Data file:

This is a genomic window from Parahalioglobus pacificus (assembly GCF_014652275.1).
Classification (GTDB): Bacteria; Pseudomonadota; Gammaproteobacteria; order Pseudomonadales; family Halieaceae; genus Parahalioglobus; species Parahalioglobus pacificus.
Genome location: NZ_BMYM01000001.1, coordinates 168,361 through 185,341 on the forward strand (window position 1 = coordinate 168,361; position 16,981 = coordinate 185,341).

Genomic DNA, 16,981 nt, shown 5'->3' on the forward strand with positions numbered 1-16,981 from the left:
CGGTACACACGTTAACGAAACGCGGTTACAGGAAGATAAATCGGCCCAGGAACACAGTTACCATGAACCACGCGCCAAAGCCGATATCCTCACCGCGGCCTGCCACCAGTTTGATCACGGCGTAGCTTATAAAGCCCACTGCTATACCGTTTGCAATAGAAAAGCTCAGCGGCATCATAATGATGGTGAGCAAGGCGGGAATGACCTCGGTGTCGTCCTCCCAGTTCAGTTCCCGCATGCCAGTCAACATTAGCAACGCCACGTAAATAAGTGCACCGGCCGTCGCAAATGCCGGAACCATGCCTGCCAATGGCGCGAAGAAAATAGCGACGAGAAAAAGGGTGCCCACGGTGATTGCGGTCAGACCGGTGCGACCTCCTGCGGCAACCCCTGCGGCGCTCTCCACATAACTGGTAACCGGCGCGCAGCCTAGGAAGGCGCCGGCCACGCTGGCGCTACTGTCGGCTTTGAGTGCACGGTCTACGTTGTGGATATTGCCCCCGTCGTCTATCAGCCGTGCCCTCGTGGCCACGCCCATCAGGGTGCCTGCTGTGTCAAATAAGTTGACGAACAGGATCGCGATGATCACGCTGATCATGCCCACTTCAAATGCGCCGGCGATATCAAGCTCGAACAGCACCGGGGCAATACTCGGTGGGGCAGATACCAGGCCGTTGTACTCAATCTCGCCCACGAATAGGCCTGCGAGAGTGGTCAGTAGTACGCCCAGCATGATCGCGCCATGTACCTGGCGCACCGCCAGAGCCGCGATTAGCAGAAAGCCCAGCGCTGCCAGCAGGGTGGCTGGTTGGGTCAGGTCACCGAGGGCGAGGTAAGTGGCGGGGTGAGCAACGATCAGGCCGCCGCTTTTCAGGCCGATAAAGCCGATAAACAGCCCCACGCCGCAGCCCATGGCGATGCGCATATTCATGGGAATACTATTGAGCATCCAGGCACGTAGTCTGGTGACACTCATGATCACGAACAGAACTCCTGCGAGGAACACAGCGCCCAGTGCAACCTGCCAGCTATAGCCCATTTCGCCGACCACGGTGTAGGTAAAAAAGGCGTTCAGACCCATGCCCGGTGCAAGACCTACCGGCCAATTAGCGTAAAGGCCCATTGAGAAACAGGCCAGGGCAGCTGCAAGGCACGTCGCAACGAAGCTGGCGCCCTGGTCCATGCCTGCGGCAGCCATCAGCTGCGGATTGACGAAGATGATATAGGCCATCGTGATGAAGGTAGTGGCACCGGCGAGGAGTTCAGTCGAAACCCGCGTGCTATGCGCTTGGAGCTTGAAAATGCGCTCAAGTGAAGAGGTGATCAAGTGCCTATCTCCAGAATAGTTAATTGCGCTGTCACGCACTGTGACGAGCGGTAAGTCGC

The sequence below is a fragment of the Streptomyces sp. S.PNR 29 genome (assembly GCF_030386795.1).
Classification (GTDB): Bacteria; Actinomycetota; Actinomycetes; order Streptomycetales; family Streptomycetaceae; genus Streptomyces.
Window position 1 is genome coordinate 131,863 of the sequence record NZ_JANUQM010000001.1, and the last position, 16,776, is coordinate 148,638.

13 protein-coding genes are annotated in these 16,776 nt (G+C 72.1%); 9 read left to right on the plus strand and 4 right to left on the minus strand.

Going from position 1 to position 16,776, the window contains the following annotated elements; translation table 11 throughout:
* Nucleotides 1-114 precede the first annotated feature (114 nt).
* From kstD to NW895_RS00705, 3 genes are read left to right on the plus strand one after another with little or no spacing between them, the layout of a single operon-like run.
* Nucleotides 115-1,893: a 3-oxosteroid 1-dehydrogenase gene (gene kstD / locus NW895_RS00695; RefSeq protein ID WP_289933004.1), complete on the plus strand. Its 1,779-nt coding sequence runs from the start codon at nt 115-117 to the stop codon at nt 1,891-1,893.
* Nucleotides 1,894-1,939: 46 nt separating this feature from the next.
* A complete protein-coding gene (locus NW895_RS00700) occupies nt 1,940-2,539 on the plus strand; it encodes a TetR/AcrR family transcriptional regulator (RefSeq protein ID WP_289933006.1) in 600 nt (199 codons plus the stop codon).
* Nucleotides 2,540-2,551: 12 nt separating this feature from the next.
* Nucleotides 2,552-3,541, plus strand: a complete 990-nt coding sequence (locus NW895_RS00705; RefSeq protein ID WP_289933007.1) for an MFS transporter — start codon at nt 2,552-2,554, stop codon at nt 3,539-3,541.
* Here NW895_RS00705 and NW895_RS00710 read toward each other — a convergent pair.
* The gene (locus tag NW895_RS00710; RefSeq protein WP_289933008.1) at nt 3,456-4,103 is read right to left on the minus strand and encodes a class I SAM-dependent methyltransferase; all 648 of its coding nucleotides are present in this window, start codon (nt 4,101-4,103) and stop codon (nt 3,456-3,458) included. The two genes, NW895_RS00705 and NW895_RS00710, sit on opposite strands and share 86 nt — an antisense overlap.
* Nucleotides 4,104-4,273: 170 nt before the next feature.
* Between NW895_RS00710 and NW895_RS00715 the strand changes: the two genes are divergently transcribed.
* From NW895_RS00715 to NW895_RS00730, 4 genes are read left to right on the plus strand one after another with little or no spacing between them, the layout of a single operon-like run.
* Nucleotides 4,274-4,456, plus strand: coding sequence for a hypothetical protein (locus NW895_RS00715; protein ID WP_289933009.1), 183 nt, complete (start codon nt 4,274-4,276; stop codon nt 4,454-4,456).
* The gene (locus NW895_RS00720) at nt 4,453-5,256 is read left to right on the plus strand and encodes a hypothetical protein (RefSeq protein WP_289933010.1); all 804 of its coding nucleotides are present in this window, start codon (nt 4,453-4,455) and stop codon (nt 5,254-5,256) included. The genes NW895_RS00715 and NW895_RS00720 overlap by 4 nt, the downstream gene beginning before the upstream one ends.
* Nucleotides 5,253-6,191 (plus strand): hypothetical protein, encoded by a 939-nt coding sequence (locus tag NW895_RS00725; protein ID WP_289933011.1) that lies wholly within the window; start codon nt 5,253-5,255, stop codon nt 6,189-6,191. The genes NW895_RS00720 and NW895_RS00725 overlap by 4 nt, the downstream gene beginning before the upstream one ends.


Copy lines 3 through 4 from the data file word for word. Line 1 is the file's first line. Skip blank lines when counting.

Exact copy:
Genome location: NZ_BMYM01000001.1, coordinates 168,361 through 185,341 on the forward strand (window position 1 = coordinate 168,361; position 16,981 = coordinate 185,341).

Genomic DNA, 16,981 nt, shown 5'->3' on the forward strand with positions numbered 1-16,981 from the left: